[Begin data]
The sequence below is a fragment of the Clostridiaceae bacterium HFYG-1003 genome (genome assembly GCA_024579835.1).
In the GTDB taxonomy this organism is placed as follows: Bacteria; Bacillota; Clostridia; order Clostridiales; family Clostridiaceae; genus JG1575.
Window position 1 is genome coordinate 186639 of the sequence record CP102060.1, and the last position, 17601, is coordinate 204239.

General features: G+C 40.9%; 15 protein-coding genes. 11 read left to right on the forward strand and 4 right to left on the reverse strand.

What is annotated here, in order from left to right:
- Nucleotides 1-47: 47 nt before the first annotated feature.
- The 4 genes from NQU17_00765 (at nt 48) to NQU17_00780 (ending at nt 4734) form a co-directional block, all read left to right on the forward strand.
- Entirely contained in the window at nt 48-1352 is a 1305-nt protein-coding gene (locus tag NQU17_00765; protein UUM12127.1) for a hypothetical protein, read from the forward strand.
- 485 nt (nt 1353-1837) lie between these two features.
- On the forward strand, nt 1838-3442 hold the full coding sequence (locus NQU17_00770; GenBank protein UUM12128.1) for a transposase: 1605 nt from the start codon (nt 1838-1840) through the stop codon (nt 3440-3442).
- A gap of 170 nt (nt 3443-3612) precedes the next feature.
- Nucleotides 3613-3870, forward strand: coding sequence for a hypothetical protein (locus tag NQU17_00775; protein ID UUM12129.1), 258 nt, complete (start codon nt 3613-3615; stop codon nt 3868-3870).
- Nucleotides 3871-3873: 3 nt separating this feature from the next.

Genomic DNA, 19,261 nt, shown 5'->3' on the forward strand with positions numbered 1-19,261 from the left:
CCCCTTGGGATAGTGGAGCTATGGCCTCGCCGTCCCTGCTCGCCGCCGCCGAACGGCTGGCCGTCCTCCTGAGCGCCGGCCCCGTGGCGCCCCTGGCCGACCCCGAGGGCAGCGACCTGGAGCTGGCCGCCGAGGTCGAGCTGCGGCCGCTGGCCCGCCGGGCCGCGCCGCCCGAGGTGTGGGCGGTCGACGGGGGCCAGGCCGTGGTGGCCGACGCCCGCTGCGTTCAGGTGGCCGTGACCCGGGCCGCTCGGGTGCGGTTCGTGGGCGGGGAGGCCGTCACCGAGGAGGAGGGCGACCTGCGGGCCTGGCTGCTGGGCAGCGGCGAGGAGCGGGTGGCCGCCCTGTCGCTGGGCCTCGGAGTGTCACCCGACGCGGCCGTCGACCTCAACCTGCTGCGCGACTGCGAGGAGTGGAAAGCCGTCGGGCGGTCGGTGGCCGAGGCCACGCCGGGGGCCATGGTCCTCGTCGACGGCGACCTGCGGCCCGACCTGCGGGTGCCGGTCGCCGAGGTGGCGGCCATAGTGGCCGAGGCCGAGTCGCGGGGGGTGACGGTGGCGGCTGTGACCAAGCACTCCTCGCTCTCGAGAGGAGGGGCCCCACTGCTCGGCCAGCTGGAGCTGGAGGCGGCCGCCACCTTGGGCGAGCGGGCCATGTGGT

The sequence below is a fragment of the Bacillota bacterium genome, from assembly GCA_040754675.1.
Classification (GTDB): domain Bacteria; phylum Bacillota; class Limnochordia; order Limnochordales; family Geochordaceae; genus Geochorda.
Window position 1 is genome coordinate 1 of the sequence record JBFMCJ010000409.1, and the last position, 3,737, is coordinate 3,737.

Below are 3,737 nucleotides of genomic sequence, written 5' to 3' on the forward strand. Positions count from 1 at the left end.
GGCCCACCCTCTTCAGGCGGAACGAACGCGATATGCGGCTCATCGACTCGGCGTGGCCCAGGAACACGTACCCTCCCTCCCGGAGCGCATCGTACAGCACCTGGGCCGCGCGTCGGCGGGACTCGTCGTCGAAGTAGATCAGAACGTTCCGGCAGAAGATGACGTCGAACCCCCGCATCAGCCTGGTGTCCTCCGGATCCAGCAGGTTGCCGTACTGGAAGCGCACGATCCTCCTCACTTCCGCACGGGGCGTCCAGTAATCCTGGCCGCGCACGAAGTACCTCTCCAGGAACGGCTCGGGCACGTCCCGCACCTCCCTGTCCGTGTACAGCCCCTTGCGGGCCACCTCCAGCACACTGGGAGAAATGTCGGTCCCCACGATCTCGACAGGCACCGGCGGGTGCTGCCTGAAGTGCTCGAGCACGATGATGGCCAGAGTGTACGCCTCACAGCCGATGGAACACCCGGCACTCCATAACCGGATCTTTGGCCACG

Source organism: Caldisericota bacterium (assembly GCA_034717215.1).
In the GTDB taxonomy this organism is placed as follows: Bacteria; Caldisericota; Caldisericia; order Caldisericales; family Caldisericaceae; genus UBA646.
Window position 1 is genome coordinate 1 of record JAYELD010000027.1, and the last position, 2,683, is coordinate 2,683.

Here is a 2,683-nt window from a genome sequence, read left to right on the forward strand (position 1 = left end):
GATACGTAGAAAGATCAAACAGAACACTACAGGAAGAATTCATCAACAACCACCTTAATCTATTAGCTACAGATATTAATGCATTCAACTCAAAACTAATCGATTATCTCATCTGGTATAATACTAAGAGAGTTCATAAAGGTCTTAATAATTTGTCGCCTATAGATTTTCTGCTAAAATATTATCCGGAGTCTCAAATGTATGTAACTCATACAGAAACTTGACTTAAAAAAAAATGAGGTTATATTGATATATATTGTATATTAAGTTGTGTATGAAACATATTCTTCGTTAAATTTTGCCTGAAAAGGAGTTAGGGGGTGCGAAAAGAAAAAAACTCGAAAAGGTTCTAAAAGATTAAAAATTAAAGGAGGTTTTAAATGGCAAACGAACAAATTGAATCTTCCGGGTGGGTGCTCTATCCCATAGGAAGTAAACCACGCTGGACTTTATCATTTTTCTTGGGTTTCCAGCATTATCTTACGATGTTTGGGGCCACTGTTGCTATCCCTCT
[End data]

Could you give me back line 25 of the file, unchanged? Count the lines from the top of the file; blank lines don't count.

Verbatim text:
GATACGTAGAAAGATCAAACAGAACACTACAGGAAGAATTCATCAACAACCACCTTAATCTATTAGCTACAGATATTAATGCATTCAACTCAAAACTAATCGATTATCTCATCTGGTATAATACTAAGAGAGTTCATAAAGGTCTTAATAATTTGTCGCCTATAGATTTTCTGCTAAAATATTATCCGGAGTCTCAAATGTATGTAACTCATACAGAAACTTGACTTAAAAAAAAATGAGGTTATATTGATATATATTGTATATTAAGTTGTGTATGAAACATATTCTTCGTTAAATTTTGCCTGAAAAGGAGTTAGGGGGTGCGAAAAGAAAAAAACTCGAAAAGGTTCTAAAAGATTAAAAATTAAAGGAGGTTTTAAATGGCAAACGAACAAATTGAATCTTCCGGGTGGGTGCTCTATCCCATAGGAAGTAAACCACGCTGGACTTTATCATTTTTCTTGGGTTTCCAGCATTATCTTACGATGTTTGGGGCCACTGTTGCTATCCCTCT